The construction industry lags other sectors in adoption of technology and innovation and the bridge industry is no exception to this. To meet future demands, it is essential that we make our bridges more reliable, affordable, sustainable and accessible for future generations. By embracing innovation and embedding technology we will be able to fully exploit opportunities to better manage our aging infrastructure and to build better and more resilient bridges fit for the future.

We live in a fast-changing world of new and competing technologies. Opportunities abound, but the challenge is to choose wisely those ideas which best build on existing resources and best support asset management. We must recognise the potential value of technology which may not be fully ‘tried and tested’ whilst maintaining safety and value.

The diverse nature of bridge owners makes a consistent approach difficult, but through planned innovation involving collaboration and partnership we can realise the benefits of smarter, more cost effective, asset management supported by better informed decision making.

Our existing infrastructure is the foundation for economic development. Innovation and technology are the essential enablers that will ensure we can manage and adapt our structures to face the demands of the 21st century and beyond.

Key Facts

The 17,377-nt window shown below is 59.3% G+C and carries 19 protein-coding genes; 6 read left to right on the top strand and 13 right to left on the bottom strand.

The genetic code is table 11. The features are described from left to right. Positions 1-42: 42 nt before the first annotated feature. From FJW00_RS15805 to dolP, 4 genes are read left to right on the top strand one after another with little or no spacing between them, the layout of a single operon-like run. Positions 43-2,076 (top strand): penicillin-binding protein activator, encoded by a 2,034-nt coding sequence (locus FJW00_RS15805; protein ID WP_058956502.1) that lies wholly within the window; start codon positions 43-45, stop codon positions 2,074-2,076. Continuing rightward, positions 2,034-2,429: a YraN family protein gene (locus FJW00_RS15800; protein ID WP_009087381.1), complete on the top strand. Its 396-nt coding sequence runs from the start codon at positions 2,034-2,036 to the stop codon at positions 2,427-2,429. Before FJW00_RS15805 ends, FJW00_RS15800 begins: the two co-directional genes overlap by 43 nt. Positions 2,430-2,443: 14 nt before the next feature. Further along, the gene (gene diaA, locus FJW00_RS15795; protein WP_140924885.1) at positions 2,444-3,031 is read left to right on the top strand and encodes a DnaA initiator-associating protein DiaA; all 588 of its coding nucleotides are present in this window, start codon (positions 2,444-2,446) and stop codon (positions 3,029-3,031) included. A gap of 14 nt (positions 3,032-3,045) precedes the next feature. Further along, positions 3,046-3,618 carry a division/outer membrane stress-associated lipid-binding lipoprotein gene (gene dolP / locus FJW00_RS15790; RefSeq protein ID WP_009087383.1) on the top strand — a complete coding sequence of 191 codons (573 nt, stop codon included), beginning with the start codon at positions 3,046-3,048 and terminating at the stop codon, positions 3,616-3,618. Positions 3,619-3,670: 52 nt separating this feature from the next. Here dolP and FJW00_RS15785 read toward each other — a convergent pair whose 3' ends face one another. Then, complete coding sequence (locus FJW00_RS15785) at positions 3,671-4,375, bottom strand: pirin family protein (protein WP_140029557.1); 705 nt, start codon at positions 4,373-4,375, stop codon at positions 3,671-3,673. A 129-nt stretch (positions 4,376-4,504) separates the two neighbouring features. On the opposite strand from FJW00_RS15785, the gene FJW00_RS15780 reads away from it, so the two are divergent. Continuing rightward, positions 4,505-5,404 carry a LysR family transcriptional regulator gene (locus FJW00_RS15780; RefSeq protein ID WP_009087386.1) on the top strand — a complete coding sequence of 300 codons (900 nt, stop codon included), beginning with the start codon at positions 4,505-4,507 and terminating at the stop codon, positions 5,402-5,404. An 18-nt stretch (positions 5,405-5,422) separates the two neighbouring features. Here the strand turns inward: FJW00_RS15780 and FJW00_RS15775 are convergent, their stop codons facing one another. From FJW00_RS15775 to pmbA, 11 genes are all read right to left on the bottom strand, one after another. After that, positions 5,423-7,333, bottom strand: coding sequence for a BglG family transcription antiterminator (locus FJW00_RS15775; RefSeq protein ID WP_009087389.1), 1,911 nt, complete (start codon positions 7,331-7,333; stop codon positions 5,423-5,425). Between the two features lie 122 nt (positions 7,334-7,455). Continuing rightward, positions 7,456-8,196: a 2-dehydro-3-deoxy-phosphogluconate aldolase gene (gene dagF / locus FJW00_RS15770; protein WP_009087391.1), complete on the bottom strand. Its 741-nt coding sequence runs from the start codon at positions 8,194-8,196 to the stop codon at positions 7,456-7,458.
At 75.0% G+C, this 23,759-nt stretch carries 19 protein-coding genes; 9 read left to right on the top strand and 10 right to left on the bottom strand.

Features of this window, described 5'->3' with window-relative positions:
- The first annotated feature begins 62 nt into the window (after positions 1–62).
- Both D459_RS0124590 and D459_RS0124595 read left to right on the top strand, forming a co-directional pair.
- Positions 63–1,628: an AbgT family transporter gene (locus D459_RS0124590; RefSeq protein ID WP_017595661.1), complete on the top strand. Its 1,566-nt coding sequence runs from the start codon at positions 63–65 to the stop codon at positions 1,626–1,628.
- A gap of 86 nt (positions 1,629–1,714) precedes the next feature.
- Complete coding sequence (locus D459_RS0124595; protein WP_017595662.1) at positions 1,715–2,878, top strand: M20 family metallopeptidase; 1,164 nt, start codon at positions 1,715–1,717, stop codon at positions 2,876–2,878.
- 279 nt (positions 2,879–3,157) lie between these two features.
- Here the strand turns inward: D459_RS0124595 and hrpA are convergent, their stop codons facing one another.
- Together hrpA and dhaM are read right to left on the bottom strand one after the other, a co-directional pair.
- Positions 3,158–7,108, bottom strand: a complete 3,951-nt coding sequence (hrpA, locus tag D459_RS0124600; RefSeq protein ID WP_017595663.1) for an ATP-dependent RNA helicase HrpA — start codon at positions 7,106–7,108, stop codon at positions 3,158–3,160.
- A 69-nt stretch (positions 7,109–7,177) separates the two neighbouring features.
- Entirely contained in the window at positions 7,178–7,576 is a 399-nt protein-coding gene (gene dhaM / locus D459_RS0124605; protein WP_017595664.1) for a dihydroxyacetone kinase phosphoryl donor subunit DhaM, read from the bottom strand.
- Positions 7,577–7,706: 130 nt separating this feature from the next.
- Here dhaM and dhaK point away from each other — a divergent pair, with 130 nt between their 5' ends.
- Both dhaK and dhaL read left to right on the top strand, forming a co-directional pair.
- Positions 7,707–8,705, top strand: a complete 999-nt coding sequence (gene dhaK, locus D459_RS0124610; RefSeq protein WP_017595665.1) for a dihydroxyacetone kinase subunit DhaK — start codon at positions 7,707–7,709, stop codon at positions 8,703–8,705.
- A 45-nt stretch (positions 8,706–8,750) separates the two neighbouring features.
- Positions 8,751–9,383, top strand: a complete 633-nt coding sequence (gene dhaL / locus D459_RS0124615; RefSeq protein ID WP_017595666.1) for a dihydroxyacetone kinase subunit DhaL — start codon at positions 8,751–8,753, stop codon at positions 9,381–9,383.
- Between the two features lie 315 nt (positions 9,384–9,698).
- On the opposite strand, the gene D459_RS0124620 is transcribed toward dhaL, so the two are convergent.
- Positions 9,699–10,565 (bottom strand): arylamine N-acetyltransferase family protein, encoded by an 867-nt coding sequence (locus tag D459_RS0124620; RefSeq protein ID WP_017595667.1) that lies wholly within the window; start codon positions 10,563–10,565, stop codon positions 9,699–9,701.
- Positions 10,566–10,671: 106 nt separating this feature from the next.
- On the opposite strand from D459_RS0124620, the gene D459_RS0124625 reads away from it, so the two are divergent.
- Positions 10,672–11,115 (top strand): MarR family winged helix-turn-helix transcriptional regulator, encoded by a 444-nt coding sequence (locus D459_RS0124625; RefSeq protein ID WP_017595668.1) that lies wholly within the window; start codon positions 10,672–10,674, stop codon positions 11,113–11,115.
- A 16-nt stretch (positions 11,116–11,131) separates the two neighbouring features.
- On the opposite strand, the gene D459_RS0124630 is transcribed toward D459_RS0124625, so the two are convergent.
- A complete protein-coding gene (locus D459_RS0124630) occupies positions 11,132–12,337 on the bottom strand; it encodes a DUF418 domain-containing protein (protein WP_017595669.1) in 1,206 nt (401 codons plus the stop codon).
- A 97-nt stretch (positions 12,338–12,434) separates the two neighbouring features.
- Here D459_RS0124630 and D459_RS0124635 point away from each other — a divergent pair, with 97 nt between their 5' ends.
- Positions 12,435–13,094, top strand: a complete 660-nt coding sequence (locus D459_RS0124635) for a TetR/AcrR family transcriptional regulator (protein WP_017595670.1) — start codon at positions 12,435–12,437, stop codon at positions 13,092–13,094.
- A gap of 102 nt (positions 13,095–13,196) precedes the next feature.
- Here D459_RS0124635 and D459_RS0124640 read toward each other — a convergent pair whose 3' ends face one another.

• The profession must embrace digital technology, and Civil Engineers should develop these rapidly evolving skills. ICE Professional Skills Review, July 2019
  • Queensferry Crossing incorporates around 200 digital sensors measuring temperature, movement, corrosion, etc (ICE Proceedings, Bridge Engineering, May 2019)
  • According to a report by PwC detailing for the first time the possible financial benefits of BIM, the implementation of BIM Level 2 could save the government£400m a year
  • We won’t experience 100 years of progress in the 21st century – it will be more like 20,000 years of progress at today’s rate, (Kurzweil 2001)
  • The UK Government Industrial Strategy sets out four Grand Challenges: Artificial Intelligence and data, Ageing Society, Clean Growth and Future of Mobility
    (UK Government, Sept 2019)

Priority Areas for Development

  • Effective use of data in understanding and managing bridge performance
  • Use of BIM in management of structures
  • Application of new technologies to bridges – survey, sensors, new/smart materials,
  • Technology transfer between industries
  • Sensor technology and application of Internet of Things
  • Demonstration projects
  • Collaboration between industry and academia
  • Common processes and standards that facilitate innovation and continuous improvement
  • Specification of needs to allow partners to develop innovative solutions
  • Guidance on new techniques and technologies